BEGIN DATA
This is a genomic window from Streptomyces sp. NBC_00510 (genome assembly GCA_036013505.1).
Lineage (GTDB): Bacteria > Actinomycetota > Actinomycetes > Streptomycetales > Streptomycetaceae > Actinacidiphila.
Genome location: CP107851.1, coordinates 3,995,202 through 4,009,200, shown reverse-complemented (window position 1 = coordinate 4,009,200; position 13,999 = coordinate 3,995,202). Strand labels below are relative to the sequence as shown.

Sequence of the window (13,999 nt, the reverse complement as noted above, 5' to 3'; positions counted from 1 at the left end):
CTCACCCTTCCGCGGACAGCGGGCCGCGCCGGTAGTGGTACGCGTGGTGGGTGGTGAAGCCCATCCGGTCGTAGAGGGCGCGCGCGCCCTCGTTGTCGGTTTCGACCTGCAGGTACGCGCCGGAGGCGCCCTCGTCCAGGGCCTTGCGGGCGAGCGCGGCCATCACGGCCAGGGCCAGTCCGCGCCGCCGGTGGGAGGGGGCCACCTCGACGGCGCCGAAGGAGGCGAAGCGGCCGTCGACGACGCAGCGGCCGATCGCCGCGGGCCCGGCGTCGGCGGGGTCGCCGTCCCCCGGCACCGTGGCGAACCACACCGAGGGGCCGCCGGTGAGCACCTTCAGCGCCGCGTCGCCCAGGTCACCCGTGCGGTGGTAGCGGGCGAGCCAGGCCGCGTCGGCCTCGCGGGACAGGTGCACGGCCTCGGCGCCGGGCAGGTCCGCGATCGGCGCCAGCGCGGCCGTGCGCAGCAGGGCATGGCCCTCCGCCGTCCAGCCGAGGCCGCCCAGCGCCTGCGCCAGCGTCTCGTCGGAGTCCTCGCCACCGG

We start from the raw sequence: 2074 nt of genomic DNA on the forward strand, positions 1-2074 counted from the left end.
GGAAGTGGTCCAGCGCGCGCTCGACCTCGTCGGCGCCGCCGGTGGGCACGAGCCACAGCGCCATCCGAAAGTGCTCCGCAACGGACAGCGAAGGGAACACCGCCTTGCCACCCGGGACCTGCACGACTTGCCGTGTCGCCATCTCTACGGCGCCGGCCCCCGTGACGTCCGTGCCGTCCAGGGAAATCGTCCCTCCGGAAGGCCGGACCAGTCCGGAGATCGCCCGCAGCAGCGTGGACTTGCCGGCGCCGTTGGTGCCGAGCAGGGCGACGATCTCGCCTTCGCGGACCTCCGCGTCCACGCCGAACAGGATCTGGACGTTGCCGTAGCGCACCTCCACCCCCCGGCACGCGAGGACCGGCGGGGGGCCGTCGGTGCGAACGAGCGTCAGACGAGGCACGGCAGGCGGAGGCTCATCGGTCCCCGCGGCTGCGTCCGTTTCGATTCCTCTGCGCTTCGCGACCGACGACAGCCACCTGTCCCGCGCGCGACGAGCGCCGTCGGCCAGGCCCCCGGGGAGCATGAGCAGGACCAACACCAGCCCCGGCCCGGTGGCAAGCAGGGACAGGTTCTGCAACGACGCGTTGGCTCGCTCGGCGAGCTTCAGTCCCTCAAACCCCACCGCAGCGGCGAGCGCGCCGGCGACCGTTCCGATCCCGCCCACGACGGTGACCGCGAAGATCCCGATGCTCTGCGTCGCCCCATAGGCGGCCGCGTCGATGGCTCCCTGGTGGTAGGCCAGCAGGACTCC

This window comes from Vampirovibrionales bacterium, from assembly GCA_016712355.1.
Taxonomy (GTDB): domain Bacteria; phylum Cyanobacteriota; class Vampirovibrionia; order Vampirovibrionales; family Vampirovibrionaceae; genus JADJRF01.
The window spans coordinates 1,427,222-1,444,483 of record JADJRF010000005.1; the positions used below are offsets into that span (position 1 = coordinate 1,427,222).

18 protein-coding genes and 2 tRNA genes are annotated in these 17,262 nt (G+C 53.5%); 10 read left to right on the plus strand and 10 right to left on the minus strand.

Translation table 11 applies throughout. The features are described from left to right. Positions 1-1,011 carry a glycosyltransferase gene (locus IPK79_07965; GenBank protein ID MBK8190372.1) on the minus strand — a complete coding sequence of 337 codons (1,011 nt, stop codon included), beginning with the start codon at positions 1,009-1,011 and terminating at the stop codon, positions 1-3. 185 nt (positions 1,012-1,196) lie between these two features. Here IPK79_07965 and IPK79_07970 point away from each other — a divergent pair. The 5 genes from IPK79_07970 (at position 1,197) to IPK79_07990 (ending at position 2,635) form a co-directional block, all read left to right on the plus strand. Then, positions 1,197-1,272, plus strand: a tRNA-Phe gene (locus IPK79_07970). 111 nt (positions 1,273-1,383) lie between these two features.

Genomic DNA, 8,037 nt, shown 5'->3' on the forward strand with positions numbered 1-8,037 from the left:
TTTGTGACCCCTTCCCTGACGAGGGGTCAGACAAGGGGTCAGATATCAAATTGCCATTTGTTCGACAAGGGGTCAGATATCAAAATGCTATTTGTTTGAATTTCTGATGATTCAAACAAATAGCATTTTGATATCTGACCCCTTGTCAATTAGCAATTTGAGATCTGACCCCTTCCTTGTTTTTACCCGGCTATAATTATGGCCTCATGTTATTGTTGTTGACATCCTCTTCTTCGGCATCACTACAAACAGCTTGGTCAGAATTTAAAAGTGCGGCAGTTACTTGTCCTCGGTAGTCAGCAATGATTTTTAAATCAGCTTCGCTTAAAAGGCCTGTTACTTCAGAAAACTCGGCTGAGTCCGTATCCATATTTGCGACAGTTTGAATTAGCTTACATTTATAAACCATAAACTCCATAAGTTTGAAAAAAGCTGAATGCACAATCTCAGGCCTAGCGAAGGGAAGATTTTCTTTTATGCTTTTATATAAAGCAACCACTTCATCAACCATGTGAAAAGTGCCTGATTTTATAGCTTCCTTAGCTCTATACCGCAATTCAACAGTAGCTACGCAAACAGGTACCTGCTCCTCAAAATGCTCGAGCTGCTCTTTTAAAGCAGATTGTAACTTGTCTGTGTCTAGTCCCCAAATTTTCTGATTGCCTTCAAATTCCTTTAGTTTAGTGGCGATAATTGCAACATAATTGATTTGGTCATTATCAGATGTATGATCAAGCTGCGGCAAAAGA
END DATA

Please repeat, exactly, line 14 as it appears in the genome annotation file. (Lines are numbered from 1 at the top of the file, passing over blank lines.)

TTTGTGACCCCTTCCCTGACGAGGGGTCAGACAAGGGGTCAGATATCAAATTGCCATTTGTTCGACAAGGGGTCAGATATCAAAATGCTATTTGTTTGAATTTCTGATGATTCAAACAAATAGCATTTTGATATCTGACCCCTTGTCAATTAGCAATTTGAGATCTGACCCCTTCCTTGTTTTTACCCGGCTATAATTATGGCCTCATGTTATTGTTGTTGACATCCTCTTCTTCGGCATCACTACAAACAGCTTGGTCAGAATTTAAAAGTGCGGCAGTTACTTGTCCTCGGTAGTCAGCAATGATTTTTAAATCAGCTTCGCTTAAAAGGCCTGTTACTTCAGAAAACTCGGCTGAGTCCGTATCCATATTTGCGACAGTTTGAATTAGCTTACATTTATAAACCATAAACTCCATAAGTTTGAAAAAAGCTGAATGCACAATCTCAGGCCTAGCGAAGGGAAGATTTTCTTTTATGCTTTTATATAAAGCAACCACTTCATCAACCATGTGAAAAGTGCCTGATTTTATAGCTTCCTTAGCTCTATACCGCAATTCAACAGTAGCTACGCAAACAGGTACCTGCTCCTCAAAATGCTCGAGCTGCTCTTTTAAAGCAGATTGTAACTTGTCTGTGTCTAGTCCCCAAATTTTCTGATTGCCTTCAAATTCCTTTAGTTTAGTGGCGATAATTGCAACATAATTGATTTGGTCATTATCAGATGTATGATCAAGCTGCGGCAAAAGA